The increase in home testing also means many cases go unreported to health services, leaving it up to those people to notify their contacts when they test positive.

Public health officials say government-run contact tracing will continue to play a role in mitigating the spread of Covid-19, just in a more targeted capacity. Most health departments that have abandoned widespread contact tracing for the public still plan to conduct disease investigations and research in high-risk settings, including hospitals, nursing homes and prisons, where clusters of cases are likely and where the practice can more effectively stop transmission.

“We need to use the best tools we have to respond to the current pandemic situation,” said Summer Tonizzo, spokeswoman for the North Carolina Department of Health and Human Services.

For the public, many health services are promoting booster shots, educating people about the importance of wearing better quality masks, and directing Covid-positive patients to local helplines. National health organizations, including the Association of State and Territory Health Officials and the National Association of County and City Health Officials, support the trend to empower individuals more.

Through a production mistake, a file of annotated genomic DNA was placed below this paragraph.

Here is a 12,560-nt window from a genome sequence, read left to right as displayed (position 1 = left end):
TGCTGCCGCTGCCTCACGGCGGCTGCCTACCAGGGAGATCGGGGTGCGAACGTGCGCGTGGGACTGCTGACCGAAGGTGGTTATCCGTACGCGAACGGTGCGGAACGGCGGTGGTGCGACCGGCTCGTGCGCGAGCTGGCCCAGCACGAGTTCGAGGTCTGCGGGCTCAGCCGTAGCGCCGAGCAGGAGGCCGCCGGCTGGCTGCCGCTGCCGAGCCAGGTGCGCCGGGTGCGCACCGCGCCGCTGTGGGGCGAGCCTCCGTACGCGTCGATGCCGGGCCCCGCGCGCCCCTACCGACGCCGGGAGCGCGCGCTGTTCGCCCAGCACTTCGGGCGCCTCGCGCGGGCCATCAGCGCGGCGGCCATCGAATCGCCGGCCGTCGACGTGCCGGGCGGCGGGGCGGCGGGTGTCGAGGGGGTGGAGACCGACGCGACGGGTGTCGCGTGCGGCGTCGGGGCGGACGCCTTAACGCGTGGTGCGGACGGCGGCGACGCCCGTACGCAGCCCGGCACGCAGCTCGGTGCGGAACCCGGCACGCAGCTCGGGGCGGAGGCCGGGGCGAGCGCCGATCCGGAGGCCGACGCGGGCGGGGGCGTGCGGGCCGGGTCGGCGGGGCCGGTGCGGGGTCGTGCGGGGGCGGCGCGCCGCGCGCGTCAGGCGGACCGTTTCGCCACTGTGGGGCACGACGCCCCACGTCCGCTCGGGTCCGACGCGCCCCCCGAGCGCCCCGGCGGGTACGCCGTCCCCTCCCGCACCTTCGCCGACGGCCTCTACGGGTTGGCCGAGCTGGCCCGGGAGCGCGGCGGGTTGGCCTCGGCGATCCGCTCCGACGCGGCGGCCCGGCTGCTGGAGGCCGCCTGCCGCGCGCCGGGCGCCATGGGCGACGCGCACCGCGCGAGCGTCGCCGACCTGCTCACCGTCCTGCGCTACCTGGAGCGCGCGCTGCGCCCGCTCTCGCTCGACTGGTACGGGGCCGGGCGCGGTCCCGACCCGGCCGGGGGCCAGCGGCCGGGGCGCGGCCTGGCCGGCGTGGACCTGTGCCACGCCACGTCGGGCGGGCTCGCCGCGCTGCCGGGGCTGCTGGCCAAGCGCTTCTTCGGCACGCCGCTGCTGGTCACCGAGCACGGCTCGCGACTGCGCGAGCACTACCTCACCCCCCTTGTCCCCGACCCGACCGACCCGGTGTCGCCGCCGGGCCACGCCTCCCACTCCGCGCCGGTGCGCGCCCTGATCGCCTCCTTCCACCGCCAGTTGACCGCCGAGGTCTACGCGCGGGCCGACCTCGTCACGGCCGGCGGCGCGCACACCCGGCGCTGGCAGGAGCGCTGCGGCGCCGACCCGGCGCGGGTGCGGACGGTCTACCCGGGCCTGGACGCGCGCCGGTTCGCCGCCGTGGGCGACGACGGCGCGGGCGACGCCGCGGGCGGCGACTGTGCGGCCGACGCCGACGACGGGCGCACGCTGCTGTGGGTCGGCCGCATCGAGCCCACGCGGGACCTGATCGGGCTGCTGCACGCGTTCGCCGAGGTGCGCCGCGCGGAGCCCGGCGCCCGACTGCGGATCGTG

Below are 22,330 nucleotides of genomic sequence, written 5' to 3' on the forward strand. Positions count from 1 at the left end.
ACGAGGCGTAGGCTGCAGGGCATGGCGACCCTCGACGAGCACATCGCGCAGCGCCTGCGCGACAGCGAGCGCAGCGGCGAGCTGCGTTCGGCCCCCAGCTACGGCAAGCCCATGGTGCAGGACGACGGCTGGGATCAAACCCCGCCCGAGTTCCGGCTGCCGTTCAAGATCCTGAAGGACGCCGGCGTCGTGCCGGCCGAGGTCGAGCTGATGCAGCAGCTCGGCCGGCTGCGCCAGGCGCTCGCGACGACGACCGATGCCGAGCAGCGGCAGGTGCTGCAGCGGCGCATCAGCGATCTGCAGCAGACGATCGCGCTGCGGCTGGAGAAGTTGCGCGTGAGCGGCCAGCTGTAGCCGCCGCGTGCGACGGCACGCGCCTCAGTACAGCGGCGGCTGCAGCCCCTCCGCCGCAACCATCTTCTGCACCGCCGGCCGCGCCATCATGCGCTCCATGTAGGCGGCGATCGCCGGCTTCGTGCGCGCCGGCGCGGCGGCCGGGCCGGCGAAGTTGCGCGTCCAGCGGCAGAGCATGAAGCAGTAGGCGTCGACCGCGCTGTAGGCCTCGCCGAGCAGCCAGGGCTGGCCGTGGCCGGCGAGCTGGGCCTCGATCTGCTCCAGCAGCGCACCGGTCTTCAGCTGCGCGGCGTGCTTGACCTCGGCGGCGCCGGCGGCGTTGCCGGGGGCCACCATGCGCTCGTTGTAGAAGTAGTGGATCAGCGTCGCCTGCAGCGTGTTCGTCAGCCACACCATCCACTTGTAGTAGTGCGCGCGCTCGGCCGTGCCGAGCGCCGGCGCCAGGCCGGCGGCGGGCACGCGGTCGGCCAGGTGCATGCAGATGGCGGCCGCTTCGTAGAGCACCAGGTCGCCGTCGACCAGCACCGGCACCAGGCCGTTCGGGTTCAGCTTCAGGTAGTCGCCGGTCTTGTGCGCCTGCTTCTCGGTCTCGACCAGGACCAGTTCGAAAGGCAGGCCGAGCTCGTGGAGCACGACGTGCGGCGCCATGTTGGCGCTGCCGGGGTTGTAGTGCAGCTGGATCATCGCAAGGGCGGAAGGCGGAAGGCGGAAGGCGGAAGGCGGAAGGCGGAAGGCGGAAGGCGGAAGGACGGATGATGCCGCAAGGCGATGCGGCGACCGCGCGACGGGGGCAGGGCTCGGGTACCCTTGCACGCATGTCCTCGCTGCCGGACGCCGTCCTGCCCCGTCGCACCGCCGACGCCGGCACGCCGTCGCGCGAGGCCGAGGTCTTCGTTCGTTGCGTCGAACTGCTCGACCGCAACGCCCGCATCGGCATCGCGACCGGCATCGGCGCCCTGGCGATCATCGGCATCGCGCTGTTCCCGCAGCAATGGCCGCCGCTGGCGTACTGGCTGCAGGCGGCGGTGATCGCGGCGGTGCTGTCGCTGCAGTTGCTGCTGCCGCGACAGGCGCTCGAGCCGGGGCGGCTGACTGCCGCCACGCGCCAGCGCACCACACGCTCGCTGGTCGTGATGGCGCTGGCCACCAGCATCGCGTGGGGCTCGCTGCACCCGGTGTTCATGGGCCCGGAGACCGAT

“It’s time to empower the public when they suspect COVID-19 infection,” they wrote in a recent letter supporting the abandonment of contact tracing among many national health services and locals, and urging others to follow suit.

For health services, it’s a balance between making sure they’re still responding to the current crisis while preparing for a future where Covid response becomes everyday and where they have more energy to devote to other public health threats, including the pandemic-era increase in sexually transmitted infections, overdose deaths and mental health problems.

It’s a conversation that’s been going on for at least a year now, said Adriane Casalotti, head of public and government affairs at the National Association of County and City Health Officials.

“We’re thinking about what the next steps might be and we really hope there’s an end to this in sight, or at least an endemic piece to this in sight,” Casalotti said. “But we have to make sure we don’t look so far into the future that we can’t do the necessary work between here and there.”

Susannah Luthi and Victoria Colliver contributed to this report.